Children in Kindergarten and Grade 1 are starting to have a firm grasp on the idea of meaning of the alphabet and need activities that will challenge them to use and identify the letters. They also need simple activities that will help them count, group, and recognize patterns. They need challenges, with activities helping them identify the "how" and "why" of how things work and why certain things are certain ways. An example would be exploring what space looks like on a simple level, and why it is important to learn about that. Coded Minds will especially provide a large number of simple activities that explain how items are combined to make play-dough, or simple motors that help cars to move.
Children in Kindergarten and Grade 1 tend to be extremely active, with short attention spans. Games such as tag, football or cricket will be provided, as well as games that teach small skills, such as basketball dribbling. This will give them skill building about working with a group, working against each other where it's not a big deal to win or lose, and will allow some basic skill building that that will use as they age. Additionally, fine motor physical skills will be developed over time through the cutting out of simple shapes, stamping activities, and colour activities that teach them how to hold pens and markers.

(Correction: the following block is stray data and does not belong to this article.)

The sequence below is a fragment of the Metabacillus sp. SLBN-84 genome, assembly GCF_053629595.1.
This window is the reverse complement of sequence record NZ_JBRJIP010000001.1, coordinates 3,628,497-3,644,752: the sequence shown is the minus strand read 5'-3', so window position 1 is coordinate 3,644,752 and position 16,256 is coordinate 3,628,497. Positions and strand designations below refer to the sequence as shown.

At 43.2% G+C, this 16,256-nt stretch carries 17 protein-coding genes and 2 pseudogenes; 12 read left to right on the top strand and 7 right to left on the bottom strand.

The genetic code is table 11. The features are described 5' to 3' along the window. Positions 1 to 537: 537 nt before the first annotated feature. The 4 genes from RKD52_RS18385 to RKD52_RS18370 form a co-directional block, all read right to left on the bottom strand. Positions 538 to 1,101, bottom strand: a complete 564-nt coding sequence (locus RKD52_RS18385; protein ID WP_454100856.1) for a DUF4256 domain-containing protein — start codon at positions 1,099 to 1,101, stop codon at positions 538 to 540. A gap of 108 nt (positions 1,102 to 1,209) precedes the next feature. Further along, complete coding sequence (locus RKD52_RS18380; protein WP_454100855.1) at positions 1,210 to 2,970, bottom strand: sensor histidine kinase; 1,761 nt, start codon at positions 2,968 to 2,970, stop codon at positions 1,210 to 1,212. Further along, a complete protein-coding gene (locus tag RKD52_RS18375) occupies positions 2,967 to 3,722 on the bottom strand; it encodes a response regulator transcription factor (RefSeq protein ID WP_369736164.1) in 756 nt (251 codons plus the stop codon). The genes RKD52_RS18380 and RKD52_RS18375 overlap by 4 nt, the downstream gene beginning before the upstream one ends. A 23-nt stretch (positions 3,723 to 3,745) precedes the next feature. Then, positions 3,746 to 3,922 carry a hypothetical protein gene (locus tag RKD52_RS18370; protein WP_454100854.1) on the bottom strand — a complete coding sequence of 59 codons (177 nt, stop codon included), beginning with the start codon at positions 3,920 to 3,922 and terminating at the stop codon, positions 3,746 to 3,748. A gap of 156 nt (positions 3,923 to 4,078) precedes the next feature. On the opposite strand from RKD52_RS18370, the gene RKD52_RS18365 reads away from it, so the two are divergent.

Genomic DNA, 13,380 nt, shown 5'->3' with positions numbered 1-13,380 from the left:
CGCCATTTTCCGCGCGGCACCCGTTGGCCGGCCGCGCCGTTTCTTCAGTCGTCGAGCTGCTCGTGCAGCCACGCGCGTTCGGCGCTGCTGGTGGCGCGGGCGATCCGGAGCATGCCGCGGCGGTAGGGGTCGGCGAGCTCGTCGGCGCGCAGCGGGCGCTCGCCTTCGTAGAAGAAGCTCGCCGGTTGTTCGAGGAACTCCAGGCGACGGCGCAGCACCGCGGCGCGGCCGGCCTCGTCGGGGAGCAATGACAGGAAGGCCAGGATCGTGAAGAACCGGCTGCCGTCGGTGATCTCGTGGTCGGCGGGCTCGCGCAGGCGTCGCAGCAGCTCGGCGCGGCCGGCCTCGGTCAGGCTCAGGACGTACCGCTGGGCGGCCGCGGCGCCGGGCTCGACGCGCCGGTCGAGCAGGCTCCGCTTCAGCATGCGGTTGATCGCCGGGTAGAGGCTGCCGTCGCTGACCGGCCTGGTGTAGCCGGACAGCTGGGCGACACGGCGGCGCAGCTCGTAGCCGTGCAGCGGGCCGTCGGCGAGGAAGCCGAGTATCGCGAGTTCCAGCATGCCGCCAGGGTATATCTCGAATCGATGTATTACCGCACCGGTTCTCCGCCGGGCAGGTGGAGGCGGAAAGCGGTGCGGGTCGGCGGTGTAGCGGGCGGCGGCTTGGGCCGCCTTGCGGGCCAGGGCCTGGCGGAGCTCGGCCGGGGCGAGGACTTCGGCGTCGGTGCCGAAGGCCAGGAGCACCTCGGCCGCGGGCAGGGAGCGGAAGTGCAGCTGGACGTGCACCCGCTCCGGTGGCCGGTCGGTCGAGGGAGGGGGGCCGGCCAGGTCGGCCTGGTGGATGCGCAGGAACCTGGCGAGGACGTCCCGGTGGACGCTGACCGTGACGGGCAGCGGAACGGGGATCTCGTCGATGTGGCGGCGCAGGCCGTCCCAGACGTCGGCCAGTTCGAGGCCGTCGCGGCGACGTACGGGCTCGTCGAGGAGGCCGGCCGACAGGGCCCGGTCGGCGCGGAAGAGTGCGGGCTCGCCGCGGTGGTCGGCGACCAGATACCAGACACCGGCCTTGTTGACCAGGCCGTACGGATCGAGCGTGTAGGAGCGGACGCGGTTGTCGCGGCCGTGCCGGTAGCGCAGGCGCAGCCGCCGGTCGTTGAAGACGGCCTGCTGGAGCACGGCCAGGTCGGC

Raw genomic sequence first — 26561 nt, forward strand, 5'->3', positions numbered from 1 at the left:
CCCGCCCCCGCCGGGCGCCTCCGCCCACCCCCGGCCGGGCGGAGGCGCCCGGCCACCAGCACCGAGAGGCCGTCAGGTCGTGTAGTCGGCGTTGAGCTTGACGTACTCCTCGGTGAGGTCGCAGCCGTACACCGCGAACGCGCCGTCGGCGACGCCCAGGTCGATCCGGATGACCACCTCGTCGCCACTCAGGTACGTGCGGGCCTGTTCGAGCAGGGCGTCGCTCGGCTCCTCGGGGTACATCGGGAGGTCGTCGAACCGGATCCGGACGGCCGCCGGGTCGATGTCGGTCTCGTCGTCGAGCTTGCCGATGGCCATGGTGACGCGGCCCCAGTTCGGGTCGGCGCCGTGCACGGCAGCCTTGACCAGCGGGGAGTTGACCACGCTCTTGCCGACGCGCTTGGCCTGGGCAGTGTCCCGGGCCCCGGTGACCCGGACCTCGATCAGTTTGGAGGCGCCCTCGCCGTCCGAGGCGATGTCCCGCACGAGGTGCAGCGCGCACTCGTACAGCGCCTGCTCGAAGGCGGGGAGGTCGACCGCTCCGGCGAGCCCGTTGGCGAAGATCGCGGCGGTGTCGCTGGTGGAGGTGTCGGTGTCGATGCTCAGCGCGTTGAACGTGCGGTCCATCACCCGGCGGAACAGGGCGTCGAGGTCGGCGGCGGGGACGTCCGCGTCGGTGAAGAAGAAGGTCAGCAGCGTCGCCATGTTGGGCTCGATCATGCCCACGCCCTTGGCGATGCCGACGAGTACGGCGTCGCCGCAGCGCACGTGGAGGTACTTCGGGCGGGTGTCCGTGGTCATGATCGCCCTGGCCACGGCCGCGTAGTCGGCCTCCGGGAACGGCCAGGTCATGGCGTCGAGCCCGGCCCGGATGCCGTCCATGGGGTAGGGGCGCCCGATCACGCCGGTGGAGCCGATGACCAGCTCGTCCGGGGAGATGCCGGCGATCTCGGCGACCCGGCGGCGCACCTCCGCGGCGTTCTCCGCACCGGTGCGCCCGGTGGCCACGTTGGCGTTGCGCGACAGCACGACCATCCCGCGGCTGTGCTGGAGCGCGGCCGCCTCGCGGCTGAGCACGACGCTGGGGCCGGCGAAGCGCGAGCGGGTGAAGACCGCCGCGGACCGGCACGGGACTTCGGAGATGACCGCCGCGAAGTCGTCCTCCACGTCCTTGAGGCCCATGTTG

Children in Kindergarten and Grade 1 engage in a lot of imaginative play and respond well to having access to open ended play items, such as doctor's sets, tools, food or large pieces of fabric that they can use as they please. There will be a number of dramatic, music and dance activities planned to help them get their creativity out through movement. They will also have access to a number of open-ended activities with simple instructions such as "what can you build with paper, paper clips, scissors and a paper towel roll.
Kindergarten and Grade 1 children are just learning how to truly get along with their peers, which includes how to interpret facial expressions to assess feelings. Coded Minds will strive to work with these children through problem solving by first helping them to identify the emotions they are feeling, as well as the emotions that the other children involved may be feeling. These children often tend to experience irrational fears, and are scared of items such as the dark or strangers. It will be part of our staff's job to help them work through these fears, including recognizing that they are real fears that they are experiencing and help them to overcome them.